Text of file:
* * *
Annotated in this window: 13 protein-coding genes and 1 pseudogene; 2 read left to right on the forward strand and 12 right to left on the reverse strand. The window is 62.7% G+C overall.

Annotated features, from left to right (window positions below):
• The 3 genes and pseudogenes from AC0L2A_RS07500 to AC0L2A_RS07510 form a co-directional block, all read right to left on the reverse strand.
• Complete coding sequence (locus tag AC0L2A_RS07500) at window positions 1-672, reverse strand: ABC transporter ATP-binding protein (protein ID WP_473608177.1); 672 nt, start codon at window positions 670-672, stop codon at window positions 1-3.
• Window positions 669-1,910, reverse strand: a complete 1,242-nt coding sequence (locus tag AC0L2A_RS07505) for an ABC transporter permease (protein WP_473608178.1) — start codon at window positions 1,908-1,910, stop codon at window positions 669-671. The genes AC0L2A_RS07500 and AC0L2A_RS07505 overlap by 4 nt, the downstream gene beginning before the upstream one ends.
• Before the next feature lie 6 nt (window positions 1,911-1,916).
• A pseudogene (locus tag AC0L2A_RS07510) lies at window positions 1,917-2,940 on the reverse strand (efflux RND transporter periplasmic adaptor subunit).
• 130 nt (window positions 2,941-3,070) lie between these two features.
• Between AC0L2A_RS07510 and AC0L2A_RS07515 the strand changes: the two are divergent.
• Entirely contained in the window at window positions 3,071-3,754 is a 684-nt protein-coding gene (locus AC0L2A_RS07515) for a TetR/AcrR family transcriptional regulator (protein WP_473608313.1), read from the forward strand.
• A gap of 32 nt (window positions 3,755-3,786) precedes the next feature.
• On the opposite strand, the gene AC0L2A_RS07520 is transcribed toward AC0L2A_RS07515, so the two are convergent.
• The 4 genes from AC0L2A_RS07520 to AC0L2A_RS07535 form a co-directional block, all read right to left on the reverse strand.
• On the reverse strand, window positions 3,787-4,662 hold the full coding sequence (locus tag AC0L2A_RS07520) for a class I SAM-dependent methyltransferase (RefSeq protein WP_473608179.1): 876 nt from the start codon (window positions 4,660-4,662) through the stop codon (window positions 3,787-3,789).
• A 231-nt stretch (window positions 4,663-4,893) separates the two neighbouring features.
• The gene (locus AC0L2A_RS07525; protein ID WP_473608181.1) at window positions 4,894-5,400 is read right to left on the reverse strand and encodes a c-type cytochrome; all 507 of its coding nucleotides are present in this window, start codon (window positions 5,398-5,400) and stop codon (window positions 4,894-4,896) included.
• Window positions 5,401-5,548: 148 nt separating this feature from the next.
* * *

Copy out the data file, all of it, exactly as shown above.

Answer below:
Annotated in this window: 13 protein-coding genes and 1 pseudogene; 2 read left to right on the forward strand and 12 right to left on the reverse strand. The window is 62.7% G+C overall.

Annotated features, from left to right (window positions below):
• The 3 genes and pseudogenes from AC0L2A_RS07500 to AC0L2A_RS07510 form a co-directional block, all read right to left on the reverse strand.
• Complete coding sequence (locus tag AC0L2A_RS07500) at window positions 1-672, reverse strand: ABC transporter ATP-binding protein (protein ID WP_473608177.1); 672 nt, start codon at window positions 670-672, stop codon at window positions 1-3.
• Window positions 669-1,910, reverse strand: a complete 1,242-nt coding sequence (locus tag AC0L2A_RS07505) for an ABC transporter permease (protein WP_473608178.1) — start codon at window positions 1,908-1,910, stop codon at window positions 669-671. The genes AC0L2A_RS07500 and AC0L2A_RS07505 overlap by 4 nt, the downstream gene beginning before the upstream one ends.
• Before the next feature lie 6 nt (window positions 1,911-1,916).
• A pseudogene (locus tag AC0L2A_RS07510) lies at window positions 1,917-2,940 on the reverse strand (efflux RND transporter periplasmic adaptor subunit).
• 130 nt (window positions 2,941-3,070) lie between these two features.
• Between AC0L2A_RS07510 and AC0L2A_RS07515 the strand changes: the two are divergent.
• Entirely contained in the window at window positions 3,071-3,754 is a 684-nt protein-coding gene (locus AC0L2A_RS07515) for a TetR/AcrR family transcriptional regulator (protein WP_473608313.1), read from the forward strand.
• A gap of 32 nt (window positions 3,755-3,786) precedes the next feature.
• On the opposite strand, the gene AC0L2A_RS07520 is transcribed toward AC0L2A_RS07515, so the two are convergent.
• The 4 genes from AC0L2A_RS07520 to AC0L2A_RS07535 form a co-directional block, all read right to left on the reverse strand.
• On the reverse strand, window positions 3,787-4,662 hold the full coding sequence (locus tag AC0L2A_RS07520) for a class I SAM-dependent methyltransferase (RefSeq protein WP_473608179.1): 876 nt from the start codon (window positions 4,660-4,662) through the stop codon (window positions 3,787-3,789).
• A 231-nt stretch (window positions 4,663-4,893) separates the two neighbouring features.
• The gene (locus AC0L2A_RS07525; protein ID WP_473608181.1) at window positions 4,894-5,400 is read right to left on the reverse strand and encodes a c-type cytochrome; all 507 of its coding nucleotides are present in this window, start codon (window positions 5,398-5,400) and stop codon (window positions 4,894-4,896) included.
• Window positions 5,401-5,548: 148 nt separating this feature from the next.